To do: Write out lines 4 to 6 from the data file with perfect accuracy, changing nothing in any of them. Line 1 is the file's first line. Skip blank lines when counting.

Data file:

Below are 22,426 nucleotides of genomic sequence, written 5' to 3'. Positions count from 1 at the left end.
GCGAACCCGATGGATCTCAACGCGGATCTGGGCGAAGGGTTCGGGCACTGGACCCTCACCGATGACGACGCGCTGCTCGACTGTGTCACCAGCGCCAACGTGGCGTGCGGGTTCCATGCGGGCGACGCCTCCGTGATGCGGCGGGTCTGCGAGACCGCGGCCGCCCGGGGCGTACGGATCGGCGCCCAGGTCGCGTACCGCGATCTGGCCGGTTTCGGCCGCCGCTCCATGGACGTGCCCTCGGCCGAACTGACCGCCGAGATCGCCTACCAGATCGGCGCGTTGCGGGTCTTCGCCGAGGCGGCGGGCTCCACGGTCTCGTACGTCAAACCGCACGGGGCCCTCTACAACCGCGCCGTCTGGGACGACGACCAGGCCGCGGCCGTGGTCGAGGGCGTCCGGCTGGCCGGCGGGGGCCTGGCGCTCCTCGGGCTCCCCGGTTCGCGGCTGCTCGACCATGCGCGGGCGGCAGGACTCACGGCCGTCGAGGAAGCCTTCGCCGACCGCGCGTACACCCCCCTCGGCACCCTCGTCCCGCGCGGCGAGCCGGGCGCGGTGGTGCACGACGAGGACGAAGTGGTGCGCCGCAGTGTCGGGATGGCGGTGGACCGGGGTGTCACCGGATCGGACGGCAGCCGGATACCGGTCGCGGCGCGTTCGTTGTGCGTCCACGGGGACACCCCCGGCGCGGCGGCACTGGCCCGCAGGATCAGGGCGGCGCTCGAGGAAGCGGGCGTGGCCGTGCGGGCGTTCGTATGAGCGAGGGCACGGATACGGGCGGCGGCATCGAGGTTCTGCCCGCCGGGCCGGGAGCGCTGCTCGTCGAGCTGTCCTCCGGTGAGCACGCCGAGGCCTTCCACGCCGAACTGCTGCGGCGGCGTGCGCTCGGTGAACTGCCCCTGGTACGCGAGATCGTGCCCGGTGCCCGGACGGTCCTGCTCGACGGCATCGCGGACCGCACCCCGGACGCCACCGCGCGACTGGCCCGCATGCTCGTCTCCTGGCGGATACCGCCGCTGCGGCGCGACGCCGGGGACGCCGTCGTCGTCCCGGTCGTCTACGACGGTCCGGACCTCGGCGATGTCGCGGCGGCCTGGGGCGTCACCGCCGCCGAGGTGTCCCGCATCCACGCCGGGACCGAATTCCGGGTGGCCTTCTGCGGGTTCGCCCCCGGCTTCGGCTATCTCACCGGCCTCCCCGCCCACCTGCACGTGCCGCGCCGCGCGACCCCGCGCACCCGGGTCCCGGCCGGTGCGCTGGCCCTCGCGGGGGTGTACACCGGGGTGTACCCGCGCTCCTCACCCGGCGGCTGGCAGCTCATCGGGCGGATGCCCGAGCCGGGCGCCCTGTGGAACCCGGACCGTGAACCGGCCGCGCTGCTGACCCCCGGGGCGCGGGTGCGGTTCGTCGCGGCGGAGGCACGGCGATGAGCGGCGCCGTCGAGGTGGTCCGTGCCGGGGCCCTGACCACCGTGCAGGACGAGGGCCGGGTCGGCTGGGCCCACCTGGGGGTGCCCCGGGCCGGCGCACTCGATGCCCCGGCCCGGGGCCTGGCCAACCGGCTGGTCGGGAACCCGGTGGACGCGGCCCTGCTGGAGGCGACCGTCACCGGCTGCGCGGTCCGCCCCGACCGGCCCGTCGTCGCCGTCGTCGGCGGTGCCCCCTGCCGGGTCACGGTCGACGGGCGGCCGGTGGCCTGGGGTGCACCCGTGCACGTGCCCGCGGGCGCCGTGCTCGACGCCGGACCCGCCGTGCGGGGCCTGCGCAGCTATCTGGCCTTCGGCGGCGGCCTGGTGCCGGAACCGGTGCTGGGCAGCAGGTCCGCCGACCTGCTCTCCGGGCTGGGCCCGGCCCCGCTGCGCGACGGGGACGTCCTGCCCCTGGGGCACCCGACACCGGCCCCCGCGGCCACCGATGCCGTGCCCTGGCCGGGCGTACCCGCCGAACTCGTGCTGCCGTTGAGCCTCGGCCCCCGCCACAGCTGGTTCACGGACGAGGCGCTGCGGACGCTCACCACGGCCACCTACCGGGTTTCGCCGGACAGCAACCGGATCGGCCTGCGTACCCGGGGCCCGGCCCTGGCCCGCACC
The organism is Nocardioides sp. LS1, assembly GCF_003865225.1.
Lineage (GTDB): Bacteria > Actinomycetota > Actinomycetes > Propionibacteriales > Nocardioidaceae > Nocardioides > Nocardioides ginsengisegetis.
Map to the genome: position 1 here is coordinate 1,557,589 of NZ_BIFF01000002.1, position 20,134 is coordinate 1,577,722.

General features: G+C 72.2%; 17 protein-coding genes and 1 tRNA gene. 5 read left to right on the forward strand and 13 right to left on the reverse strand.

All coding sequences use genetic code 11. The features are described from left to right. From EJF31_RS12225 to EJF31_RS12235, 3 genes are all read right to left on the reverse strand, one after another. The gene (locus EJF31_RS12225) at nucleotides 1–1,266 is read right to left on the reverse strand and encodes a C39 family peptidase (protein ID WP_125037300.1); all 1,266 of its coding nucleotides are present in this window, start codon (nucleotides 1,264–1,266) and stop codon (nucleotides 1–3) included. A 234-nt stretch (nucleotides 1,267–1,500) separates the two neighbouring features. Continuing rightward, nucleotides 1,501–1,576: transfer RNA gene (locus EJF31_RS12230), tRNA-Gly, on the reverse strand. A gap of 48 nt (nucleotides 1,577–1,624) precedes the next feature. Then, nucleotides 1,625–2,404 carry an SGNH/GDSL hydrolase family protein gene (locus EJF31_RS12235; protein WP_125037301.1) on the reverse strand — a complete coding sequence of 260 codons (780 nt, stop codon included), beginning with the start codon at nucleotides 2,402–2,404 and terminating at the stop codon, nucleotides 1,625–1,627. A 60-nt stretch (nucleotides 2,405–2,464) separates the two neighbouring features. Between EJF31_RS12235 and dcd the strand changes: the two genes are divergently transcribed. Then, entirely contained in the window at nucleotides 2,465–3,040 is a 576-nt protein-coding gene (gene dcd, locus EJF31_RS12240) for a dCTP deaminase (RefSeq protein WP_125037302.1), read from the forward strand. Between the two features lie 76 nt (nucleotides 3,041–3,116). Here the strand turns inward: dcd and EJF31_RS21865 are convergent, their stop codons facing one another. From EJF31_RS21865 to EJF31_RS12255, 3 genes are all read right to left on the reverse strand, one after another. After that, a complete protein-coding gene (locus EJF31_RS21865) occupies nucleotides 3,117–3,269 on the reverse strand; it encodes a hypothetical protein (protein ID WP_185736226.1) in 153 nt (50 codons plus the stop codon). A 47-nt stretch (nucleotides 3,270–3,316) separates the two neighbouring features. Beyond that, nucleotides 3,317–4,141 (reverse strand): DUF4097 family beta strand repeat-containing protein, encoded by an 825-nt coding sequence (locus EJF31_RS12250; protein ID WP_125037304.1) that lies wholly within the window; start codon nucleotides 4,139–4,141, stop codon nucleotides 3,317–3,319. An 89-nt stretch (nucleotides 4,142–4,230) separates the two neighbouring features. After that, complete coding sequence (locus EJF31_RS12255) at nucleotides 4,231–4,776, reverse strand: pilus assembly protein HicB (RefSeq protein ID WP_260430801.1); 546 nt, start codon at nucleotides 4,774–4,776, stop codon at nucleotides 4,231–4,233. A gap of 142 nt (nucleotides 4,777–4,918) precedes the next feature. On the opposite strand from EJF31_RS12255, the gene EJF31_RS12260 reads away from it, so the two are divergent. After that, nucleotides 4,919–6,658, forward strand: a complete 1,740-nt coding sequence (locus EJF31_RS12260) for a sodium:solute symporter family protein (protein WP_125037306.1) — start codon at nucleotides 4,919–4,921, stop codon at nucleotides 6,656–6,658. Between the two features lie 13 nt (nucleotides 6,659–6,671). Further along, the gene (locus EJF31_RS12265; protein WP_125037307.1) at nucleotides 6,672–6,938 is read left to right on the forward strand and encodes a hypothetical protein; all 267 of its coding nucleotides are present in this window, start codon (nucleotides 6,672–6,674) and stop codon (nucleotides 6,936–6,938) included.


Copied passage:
Lineage (GTDB): Bacteria > Actinomycetota > Actinomycetes > Propionibacteriales > Nocardioidaceae > Nocardioides > Nocardioides ginsengisegetis.
Map to the genome: position 1 here is coordinate 1,557,589 of NZ_BIFF01000002.1, position 20,134 is coordinate 1,577,722.

General features: G+C 72.2%; 17 protein-coding genes and 1 tRNA gene. 5 read left to right on the forward strand and 13 right to left on the reverse strand.